Sanofi Pasteur ships first doses of Fluzone
SWIFTWATER, Pa. Sanofi Pasteur, the vaccines division of Sanofi-Aventis Group, on Monday announced that it has shipped the first doses of the 2009-2010 formulation of Fluzone, a vaccine for seasonal influenza.
Fluzone vaccine is indicated for active immunization in people 6 months of age and older against influenza disease caused by influenza virus subtypes A and type B contained in the seasonal influenza vaccine. Fluzone vaccine is the only vaccine licensed in the United States for children as young as 6 months of age through adults.
In total, Sanofi Pasteur expects to supply over 50 million doses of Fluzone vaccine to the U.S. for the 2009-2010 season.
The CDC recommends that healthcare providers begin their immunization efforts for seasonal influenza as soon as vaccine is available and continue their immunization efforts throughout the entire influenza season. Immunization for seasonal influenza remains a public health priority. On average each year, one out of five Americans suffers from seasonal influenza, approximately 226,000 are hospitalized and 36,000 die from influenza-related complications.
The vaccine formulation for the 2009-2010 season contains three strains of the influenza virus: the A/Brisbane/59/2007 (H1N1)-like virus; the A/Brisbane/10/2007 (H3N2)-like virus; and the B/Brisbane/60/2008-like virus. The seasonal influenza vaccine does not incorporate the A/California/7/2009(H1N1) virus strain of the novel A(H1N1) influenza and is not expected to offer protection against this new type of influenza. Sanofi Pasteur is working with the WHO and the CDC on the development of a separate vaccine for the novel A(H1N1) influenza, commonly referred to as the new “swine” influenza.
Approximately 260 million people, or four out of five residents of the U.S. are recommended to receive the influenza vaccine annually. The CDC recommends an annual influenza immunization for all children 6 months through 18 years of age; adults over 50 years of age; pregnant women; anyone with chronic health conditions, such as asthma, chronic obstructive pulmonary disease, heart disease, and diabetes; as well as caregivers and household contacts of these high-risk groups, such as relatives and health-care providers. The CDC also recommends annual immunization for anyone who wishes to reduce their risk of contracting influenza.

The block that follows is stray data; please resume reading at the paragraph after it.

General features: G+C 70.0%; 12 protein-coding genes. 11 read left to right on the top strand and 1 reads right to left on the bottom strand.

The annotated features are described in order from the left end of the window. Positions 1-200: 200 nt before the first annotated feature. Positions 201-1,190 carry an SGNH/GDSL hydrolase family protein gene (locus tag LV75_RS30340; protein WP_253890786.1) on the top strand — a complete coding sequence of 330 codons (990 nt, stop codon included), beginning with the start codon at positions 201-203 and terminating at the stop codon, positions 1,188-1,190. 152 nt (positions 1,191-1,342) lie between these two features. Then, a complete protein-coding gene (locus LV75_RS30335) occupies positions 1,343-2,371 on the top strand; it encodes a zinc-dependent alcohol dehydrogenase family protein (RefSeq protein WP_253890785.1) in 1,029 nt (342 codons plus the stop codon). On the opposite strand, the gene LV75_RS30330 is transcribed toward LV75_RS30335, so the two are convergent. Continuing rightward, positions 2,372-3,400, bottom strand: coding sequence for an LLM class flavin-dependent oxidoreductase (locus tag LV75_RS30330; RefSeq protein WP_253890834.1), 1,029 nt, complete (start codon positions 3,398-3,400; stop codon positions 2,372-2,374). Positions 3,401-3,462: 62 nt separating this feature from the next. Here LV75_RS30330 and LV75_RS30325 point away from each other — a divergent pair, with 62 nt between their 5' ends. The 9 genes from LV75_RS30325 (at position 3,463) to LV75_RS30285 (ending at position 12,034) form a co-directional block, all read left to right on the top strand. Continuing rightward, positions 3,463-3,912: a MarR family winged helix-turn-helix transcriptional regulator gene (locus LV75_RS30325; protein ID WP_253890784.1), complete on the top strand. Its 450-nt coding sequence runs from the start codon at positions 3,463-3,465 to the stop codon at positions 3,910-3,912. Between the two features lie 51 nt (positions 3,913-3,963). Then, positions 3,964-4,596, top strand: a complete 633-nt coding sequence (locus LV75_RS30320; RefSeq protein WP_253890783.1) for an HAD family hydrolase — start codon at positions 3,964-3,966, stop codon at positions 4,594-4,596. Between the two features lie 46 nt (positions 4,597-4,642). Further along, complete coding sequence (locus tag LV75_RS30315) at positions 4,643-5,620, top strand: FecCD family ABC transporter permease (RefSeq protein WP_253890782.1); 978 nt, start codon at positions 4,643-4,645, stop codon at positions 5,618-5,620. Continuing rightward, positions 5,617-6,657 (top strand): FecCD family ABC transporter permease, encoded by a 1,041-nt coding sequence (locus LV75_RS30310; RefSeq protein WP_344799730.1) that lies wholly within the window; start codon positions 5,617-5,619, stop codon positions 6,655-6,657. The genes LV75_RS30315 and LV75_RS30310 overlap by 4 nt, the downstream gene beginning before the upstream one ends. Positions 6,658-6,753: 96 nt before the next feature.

Taro files patent infringement suit against three companies
HAWTHORNE, N.Y. An Israeli generic drug maker has sued three other companies, alleging patent infringement.
Taro Pharmaceutical Industries announced Monday that it had filed suit in the U.S. District Court for the District of New Jersey against Synerx Pharma, DPT Labs and Karalex Pharma, alleging infringement of U.S. Patent No. 7,560,445. The patent covers Taro’s Ovide (malathion) lotion in the 0.5% strength, a treatment for head lice.
Taro said the defendants’ generic versions of the drug infringed its patent, and it’s seeking injunctive relief and damages.
News article calls Mylan’s quality control into question; company responds
PITTSBURGH A news article published over the weekend calling generic drug maker Mylan’s manufacturing into question has drawn a response from the company.
The Pittsburgh Post-Gazette reported Sunday that workers at the company’s Morgantown, W.Va., plant overrode drug quality controls required by the government by ignoring and deleting computer warnings of possible drug quality or equipment problems, based on a confidential internal report obtained by the newspaper’s reporters that called it a “pervasive” problem. Normally the warnings, known as “red screens,” require production to halt until a quality-control agent can investigate the matter.
The company responded by saying in a statement Monday that the Post-Gazette article was based on anonymous sources, improperly obtained documents and third-party commentary.
“Our customers and stakeholders can rest assured that whenever there is even the slightest departure from [a standard operating procedure], it will be dealt with immediately and effectively,” the company said in a statement. “This issue had no impact on the quality of our product.”